Ukrainian group DakhaBrakha update the traditional folk sounds of their homeland | Concert Preview | Chicago Reader

Ukrainian group DakhaBrakha update the traditional folk sounds of their homeland 

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click to enlarge DakhaBrakha

DakhaBrakha

KULIKOV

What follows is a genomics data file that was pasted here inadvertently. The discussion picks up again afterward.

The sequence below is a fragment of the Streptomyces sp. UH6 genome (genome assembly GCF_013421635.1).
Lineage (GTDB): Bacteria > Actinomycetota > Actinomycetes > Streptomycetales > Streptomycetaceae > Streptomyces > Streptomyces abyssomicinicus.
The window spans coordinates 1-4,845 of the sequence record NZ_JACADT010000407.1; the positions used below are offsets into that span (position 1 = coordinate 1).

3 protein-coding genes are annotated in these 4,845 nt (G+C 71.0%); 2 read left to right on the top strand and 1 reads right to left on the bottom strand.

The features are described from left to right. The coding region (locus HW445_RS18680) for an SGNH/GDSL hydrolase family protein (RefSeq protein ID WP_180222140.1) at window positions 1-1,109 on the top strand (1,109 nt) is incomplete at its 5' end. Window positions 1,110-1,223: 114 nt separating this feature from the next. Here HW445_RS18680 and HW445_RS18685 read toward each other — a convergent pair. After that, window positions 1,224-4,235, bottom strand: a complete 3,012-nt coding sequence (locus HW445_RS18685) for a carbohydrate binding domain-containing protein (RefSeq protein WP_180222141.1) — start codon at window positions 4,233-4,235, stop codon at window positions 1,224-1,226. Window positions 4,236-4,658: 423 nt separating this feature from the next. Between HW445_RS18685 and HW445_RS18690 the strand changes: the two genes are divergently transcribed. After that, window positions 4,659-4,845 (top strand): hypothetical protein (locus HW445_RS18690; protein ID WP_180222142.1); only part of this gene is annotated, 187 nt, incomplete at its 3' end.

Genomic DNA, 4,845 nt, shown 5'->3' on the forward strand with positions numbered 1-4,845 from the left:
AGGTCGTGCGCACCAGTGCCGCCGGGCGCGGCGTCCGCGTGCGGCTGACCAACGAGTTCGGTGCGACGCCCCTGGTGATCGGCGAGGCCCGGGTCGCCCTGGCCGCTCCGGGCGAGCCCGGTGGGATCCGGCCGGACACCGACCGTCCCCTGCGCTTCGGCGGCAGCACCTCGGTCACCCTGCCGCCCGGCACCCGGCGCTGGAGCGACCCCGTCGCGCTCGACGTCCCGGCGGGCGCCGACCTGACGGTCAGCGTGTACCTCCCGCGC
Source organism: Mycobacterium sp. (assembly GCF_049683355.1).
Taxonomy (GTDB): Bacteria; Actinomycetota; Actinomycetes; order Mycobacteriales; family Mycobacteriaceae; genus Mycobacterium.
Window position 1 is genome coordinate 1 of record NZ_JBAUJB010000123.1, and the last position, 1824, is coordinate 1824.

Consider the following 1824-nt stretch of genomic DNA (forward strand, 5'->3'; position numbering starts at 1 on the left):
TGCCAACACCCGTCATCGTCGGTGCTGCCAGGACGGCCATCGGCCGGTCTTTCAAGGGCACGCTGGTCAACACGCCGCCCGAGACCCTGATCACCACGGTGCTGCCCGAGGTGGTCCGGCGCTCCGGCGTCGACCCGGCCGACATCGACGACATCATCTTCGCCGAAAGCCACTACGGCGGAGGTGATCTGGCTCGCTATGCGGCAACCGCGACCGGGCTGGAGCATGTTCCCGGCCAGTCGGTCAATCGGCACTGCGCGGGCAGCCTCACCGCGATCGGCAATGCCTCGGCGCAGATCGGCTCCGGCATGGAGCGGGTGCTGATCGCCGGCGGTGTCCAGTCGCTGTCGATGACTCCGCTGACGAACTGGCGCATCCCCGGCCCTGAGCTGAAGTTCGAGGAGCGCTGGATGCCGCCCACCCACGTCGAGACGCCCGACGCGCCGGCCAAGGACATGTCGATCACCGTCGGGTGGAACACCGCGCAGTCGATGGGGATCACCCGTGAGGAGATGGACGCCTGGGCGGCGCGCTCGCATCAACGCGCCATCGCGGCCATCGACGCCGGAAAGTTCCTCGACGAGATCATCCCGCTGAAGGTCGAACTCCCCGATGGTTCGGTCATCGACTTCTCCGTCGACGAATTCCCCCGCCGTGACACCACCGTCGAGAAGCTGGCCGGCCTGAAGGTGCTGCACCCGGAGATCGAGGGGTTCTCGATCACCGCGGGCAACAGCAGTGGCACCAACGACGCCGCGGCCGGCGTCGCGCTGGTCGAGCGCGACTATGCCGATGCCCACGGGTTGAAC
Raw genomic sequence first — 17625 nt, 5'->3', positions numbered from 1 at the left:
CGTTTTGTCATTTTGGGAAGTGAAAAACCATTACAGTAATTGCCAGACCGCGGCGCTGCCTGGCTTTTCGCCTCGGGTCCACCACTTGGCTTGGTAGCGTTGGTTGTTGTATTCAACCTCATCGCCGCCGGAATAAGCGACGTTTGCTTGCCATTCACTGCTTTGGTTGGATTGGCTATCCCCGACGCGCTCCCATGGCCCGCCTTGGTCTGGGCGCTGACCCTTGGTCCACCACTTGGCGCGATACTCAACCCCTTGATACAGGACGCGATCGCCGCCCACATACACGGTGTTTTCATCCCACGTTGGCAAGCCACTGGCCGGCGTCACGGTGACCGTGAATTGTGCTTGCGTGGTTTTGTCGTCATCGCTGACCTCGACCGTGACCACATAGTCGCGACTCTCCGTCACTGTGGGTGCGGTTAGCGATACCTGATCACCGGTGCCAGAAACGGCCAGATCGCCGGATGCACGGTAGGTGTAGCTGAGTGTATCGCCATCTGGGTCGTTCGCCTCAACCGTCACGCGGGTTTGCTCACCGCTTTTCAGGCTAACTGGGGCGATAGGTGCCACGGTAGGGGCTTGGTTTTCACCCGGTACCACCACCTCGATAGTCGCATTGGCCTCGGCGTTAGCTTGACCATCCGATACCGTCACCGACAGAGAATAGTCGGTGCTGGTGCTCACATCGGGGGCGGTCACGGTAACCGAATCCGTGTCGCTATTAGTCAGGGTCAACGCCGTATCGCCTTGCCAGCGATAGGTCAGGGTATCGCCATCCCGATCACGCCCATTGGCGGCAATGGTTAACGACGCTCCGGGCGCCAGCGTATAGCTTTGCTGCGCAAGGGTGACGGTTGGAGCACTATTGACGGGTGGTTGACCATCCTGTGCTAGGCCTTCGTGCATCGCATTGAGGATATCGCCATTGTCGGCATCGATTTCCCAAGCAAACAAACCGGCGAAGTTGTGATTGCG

Since forming more than a decade ago, this energetic, highly theatrical combo from Ukraine have focused on translating the traditional polyphonic vocal tradition of their homeland for a global audience. Impressively, DakhaBrakha have done so without sacrificing their native essence—not even when trafficking in dub and electronic effects or borrowing rhythms from around the world. The four members contribute cello, jaw harp, accordion, and percussion, but the focal point remains the keening Balkan-style vocal harmonies of Iryna Kovalenko, Olena Tsybulska, and Nina Garenetska. The group’s latest album, The Road, doesn’t veer from their previous work, but it does make room for moody explorations like “Chorna Khmarma,” where the group’s sole male member, Marko Halanevych, sings with tender vulnerability over sound samples of wind that are slowly subsumed by droning cello, plangent piano chords, and a funereal beat.   v

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